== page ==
Living with the dead
Published : 21 Apr 2017, 13:08
Most of us don't like to think or talk about death, but there are some people who do. In the Toraja region of Sulawesi, in Indonesia, the dead are a constant part of day-to-day life.
The plain wood-panelled living room, with no furniture and just a few pictures on the wall, is filled with chattering voices and the smell of coffee. It is an intimate family gathering.
"How is your father?" one guest asks the host, and the mood suddenly changes. Everyone glances at the small room in the corner, where an old man is lying on a colourful bed.
"He's still sick," replies his daughter, Mamak Lisa, calmly.
Smiling, Mamak Lisa gets up and walks over to the old man, gently shaking him. "Father we have some visitors here to see you - I hope this doesn't make you uncomfortable or angry," she says.
Then she invites me to step inside and meet Paulo Cirinda.
My eyes are fixed on the bed. Paulo Cirinda lies completely motionless - not even a blink - though I could hardly see his eyes through his dusty glasses anyway. His skin looks rough and grey, dotted with countless holes, as if eaten by insects. The rest of his body is covered by several layers of clothing.
I have been staring for far too long when his young grandchildren playfully run into the room, and snap me back to reality.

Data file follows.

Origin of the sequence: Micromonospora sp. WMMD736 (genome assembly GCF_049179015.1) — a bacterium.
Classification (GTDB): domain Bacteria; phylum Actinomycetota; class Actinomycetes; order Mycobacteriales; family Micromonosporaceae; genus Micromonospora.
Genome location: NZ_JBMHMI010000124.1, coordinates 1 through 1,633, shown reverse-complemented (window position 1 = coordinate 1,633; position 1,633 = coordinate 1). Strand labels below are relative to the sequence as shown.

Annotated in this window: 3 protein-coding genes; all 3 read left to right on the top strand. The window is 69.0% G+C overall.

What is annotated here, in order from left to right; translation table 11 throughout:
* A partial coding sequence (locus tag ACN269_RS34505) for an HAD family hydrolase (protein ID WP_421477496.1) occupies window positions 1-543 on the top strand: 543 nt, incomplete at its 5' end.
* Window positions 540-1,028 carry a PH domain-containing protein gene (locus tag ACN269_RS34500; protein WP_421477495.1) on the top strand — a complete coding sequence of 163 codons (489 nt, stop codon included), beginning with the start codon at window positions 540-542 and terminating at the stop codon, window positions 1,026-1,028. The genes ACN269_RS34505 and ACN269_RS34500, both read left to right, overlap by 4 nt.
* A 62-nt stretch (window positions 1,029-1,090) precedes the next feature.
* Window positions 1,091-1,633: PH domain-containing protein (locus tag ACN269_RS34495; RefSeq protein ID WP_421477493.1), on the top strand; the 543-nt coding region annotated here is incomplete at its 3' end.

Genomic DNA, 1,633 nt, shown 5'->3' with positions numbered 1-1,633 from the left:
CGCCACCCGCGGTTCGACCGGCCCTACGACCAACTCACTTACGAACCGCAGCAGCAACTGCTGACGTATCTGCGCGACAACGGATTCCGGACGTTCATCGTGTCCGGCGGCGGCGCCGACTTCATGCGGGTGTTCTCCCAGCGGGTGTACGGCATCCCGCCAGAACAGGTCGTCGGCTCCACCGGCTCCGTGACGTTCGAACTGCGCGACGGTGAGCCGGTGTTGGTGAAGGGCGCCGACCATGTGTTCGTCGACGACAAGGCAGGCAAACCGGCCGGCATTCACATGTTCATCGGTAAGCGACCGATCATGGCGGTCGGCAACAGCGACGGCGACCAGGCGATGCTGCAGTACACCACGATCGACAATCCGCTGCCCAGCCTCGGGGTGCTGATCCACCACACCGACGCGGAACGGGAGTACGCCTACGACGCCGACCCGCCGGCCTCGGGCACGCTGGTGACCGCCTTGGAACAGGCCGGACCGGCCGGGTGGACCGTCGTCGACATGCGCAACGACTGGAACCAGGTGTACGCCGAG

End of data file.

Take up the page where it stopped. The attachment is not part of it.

"Why is granddad always sleeping?" one of them asks with a cheeky laugh. "Granddad, wake up and let's go eat!" the other one almost shouts.
"Shhh… Stop disturbing granddad, he's sleeping," Mamak Lisa snaps at them. "You're going to make him angry."
Now, here's the surprising thing. This man, Paulo Cirinda, died more than 12 years ago - yet his family think he's still very much alive.
To outsiders, the idea of keeping a dead man's body on show at home feels quite alien. Yet for more than a million people from this part of the world - the Toraja region of Sulawesi in eastern Indonesia - it's a tradition dating back centuries. Here, animist beliefs blur the line between this world and the next, making the dead very much present in the world of the living.
After someone dies, it may be months, sometimes years, before a funeral takes place. In the meantime, the families keep their bodies in the house and care for them as if they were sick. They are brought food, drink and cigarettes twice a day. They are washed and have their clothes changed regularly. The dead even have a bowl in the corner of the room as their "toilet". Furthermore, the deceased are never left on their own and the lights are always left on for them when it gets dark. The families worry that if they don't take care of the corpses properly, the spirits of their departed loved ones will give them trouble.
Traditionally, special leaves and herbs were rubbed on the body to preserve it. But nowadays, a preserving chemical, formalin, is injected instead.
It leaves a powerful chemical reek in the room.
Lovingly stroking her father's leathery cheekbones, Mamak Lisa says she still feels a strong emotional connection with him. "Although we're all Christians," she explains, with hand on heart, "relatives often visit him or call on the phone to see how Dad's doing, because we believe that he can hear us and is still around."
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